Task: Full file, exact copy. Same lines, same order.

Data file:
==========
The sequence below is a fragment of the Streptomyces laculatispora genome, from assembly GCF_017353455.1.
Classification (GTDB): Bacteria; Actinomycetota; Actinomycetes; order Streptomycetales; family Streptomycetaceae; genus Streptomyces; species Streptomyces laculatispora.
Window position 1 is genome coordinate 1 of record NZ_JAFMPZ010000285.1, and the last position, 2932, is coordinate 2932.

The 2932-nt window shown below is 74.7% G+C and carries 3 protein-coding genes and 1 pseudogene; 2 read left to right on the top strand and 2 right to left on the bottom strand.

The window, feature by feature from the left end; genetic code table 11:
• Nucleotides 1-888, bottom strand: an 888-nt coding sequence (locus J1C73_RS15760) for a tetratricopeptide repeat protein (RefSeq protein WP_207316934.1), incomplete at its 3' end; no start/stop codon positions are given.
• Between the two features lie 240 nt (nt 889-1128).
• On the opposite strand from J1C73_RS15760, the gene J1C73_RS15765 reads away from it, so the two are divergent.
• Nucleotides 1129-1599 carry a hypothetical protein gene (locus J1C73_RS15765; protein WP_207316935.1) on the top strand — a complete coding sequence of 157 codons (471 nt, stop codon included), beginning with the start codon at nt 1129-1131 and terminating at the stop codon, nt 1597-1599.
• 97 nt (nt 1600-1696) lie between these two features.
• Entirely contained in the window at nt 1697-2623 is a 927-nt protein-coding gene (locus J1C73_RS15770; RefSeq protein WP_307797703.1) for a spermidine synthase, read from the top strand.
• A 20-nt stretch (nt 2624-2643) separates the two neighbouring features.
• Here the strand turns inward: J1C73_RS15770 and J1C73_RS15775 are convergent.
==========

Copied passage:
The sequence below is a fragment of the Streptomyces laculatispora genome, from assembly GCF_017353455.1.
Classification (GTDB): Bacteria; Actinomycetota; Actinomycetes; order Streptomycetales; family Streptomycetaceae; genus Streptomyces; species Streptomyces laculatispora.
Window position 1 is genome coordinate 1 of record NZ_JAFMPZ010000285.1, and the last position, 2932, is coordinate 2932.

The 2932-nt window shown below is 74.7% G+C and carries 3 protein-coding genes and 1 pseudogene; 2 read left to right on the top strand and 2 right to left on the bottom strand.

The window, feature by feature from the left end; genetic code table 11:
• Nucleotides 1-888, bottom strand: an 888-nt coding sequence (locus J1C73_RS15760) for a tetratricopeptide repeat protein (RefSeq protein WP_207316934.1), incomplete at its 3' end; no start/stop codon positions are given.
• Between the two features lie 240 nt (nt 889-1128).
• On the opposite strand from J1C73_RS15760, the gene J1C73_RS15765 reads away from it, so the two are divergent.
• Nucleotides 1129-1599 carry a hypothetical protein gene (locus J1C73_RS15765; protein WP_207316935.1) on the top strand — a complete coding sequence of 157 codons (471 nt, stop codon included), beginning with the start codon at nt 1129-1131 and terminating at the stop codon, nt 1597-1599.
• 97 nt (nt 1600-1696) lie between these two features.
• Entirely contained in the window at nt 1697-2623 is a 927-nt protein-coding gene (locus J1C73_RS15770; RefSeq protein WP_307797703.1) for a spermidine synthase, read from the top strand.
• A 20-nt stretch (nt 2624-2643) separates the two neighbouring features.
• Here the strand turns inward: J1C73_RS15770 and J1C73_RS15775 are convergent.